We’ve all started out with only one or two of the required skills and learned the rest on the job. So don’t worry, you can make do with picking up only a few of these skills!

Community Building

There are open-source programs explicitly designed for building community. I’ll share a list of my favourites, but I’m pretty sure most open-source projects won’t say no if you start helping out. It doesn’t have to be something as minor as code. It can be something truly helpful, like commenting on old issues to see if people still care about them. Or getting together with some people to test a project. For example, the Reps program even sponsored pizza or coffee for people to get together and help out around the Mozilla mission. Fedora does the same for its Ambassadors. I’m pretty sure I missed a few, so let me know on Twitter, and I’ll add more.

  • Mozilla Reps are passionate Mozillians who mobilize and develop functional and local/regional Mozilla communities. They are committed to educate and empower people to support Mozilla’s mission and contribute to the project based on Mozilla’s leadership agreements.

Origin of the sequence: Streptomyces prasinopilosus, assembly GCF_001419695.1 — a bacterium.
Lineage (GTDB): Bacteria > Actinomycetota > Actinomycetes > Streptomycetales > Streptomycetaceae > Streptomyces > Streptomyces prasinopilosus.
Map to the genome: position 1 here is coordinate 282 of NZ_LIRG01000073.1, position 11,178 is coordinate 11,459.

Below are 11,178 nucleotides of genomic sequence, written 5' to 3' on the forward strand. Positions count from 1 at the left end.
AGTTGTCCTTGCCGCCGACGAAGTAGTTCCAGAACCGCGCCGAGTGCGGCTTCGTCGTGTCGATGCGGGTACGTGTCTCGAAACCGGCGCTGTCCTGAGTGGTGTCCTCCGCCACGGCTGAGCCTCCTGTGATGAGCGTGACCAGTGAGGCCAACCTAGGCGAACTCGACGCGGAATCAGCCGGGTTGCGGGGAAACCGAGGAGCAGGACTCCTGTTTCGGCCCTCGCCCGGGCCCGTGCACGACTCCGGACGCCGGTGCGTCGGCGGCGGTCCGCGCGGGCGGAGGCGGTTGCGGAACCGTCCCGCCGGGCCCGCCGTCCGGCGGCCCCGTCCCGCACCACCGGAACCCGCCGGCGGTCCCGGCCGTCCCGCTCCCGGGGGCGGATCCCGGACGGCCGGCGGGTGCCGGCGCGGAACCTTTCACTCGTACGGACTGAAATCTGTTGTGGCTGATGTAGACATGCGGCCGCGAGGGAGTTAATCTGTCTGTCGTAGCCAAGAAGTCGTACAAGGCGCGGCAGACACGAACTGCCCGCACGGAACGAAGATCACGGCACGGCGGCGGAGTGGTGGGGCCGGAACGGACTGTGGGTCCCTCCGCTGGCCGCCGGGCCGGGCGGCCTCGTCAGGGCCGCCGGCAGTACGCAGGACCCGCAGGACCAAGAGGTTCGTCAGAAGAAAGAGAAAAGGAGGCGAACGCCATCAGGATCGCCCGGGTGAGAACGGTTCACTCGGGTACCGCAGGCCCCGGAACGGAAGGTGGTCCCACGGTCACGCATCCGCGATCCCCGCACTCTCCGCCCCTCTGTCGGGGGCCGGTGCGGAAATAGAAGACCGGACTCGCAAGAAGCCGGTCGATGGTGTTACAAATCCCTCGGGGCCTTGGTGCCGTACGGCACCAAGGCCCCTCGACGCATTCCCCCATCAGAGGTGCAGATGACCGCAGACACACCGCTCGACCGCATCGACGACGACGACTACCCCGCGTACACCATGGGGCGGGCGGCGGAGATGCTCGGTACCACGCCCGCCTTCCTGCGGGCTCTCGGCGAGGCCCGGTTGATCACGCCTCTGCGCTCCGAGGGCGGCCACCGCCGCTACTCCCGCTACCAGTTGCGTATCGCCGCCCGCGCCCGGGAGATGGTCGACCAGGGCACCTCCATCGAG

• Fedora Ambassadors are responsible for helping to grow the contributor base and act as a liaison between other FLOSS projects and the Fedora community.

Public Speaking

With a pandemic, travel bans and no in-person events, public speaking is a different beast than when I started. There are different challenges involved in speaking in front of a live audience as opposed to a camera. Most learning communities there haven’t yet adapted to online speaking, so if you find yourself stuck while picking this one up, please reach out. I’m more than happy to have learning sessions. We’ve been training people online to speak in public for a few years with Mozilla Tech Speakers, happy to pick it up again.

  • Global Diversity CFP Day is a tech-wide cross-community event based on the successful workshops held in advance of ScotlandCSS and ScotlandJS in 2016. Over the years it has evolved into a focused 1-day event designed to help you go from an idea to skills and a talk ready to submit to a conference.